Humanitarianism in New Delhi
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"Following up her earlier book The Spirit of Development: Protestant NGOs, morality, and economics in Zimbabwe, [in Disquieting Gifts, Bornstein] analyses examples of the whole spectrum of charity and volunteering in India, including both international aid and intra-Indian giving. The extreme contrasts of living standards in India, and the coexistence there of entrenched religious practices and secularism, stimulate Bornstein to delineate a "global economy of giving" while questioning Western preconceptions about humanitarianism."—Jonathan Benthall, Times Literary Supplement
"Bornstein's illuminating ethnography attunes us to the unofficial philanthropic engagements that often go undocumented by journalists and academics, overshadowed as they are by the institutional complex of humanitarian aid. . . Bornstein's artful ethnography is itself a disquieting gift, one that challenges us to reconsider both what giving looks like, and the relational possibilities of anthropological practice itself."—Jocelyn L. Chua, American Ethnologist
"[An] insightful and beautifully written analysis of diverse forms of aid in New Delhi . . . The book's accessible and engaging tone makes it appropriate for use in anthropology courses of varying levels, while its innovative approach and reformulation of classic concepts will make it of great value to specialists working in the areas of gift theory, ethics, humanitarianism, and South Asian studies."—Pierre Minn, Social Anthropology
"Bornstein has pioneered the holistic study of aid, and in this delicately crafted book she conveys deep insights into international and intra-Indian charity and volunteering. An important sequel to The Spirit of Development."—Jonathan Benthall, University College London
"In a time when humanitarianism seems to have become a prerogative of the Western world, Erica Bornstein's inquiry into philanthropy in India opportunely provides novel insights on charity. Reappraising an object which has become a classic in anthropology since the pioneering study of Marcel Mauss, her rich ethnography reveals the complexity of the contemporary moral economies of the gift."—Didier Fassin, Institute for Advanced Study, author of Humanitarian Reason. A Moral History of the Present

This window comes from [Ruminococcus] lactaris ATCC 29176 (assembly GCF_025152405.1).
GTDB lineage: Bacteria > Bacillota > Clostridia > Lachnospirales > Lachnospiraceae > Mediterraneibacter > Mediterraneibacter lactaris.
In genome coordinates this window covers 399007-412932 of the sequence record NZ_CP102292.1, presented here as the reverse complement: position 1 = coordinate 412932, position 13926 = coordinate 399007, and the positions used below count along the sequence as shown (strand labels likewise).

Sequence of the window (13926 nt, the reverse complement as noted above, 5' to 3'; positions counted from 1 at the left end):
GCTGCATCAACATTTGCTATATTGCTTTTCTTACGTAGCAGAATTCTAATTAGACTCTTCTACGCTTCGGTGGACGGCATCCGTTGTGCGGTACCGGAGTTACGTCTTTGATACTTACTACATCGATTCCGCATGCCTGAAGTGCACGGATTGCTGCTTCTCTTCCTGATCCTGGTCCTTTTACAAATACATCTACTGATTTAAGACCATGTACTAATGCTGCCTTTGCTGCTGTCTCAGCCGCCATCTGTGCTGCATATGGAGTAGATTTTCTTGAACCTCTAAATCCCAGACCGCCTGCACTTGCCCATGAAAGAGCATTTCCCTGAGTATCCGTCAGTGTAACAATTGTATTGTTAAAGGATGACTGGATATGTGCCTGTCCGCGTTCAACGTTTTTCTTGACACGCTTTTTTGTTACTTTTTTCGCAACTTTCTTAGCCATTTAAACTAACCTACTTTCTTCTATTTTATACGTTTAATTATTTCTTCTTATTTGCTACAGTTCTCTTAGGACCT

While most people would not consider sponsoring an orphan's education to be in the same category as international humanitarian aid, both acts are linked by the desire to give. Many studies focus on the outcomes of humanitarian work, but the impulses that inspire people to engage in the first place receive less attention. Disquieting Gifts takes a close look at people working on humanitarian projects in New Delhi to explore why they engage in philanthropic work, what humanitarianism looks like to them, and the ethical and political tangles they encounter.
Motivated by debates surrounding Marcel Mauss's The Gift, Bornstein investigates specific cases of people engaged in humanitarian work to reveal different perceptions of assistance to strangers versus assistance to kin, how the impulse to give to others in distress is tempered by its regulation, suspicions about recipient suitability, and why the figure of the orphan is so valuable in humanitarian discourse. The book also focuses on vital humanitarian efforts that often go undocumented and ignored and explores the role of empathy in humanitarian work.
Anthropology — Global Issues
Anthropology — Asia
Anthropology — Human Rights
Series link: Stanford Studies in Human Rights
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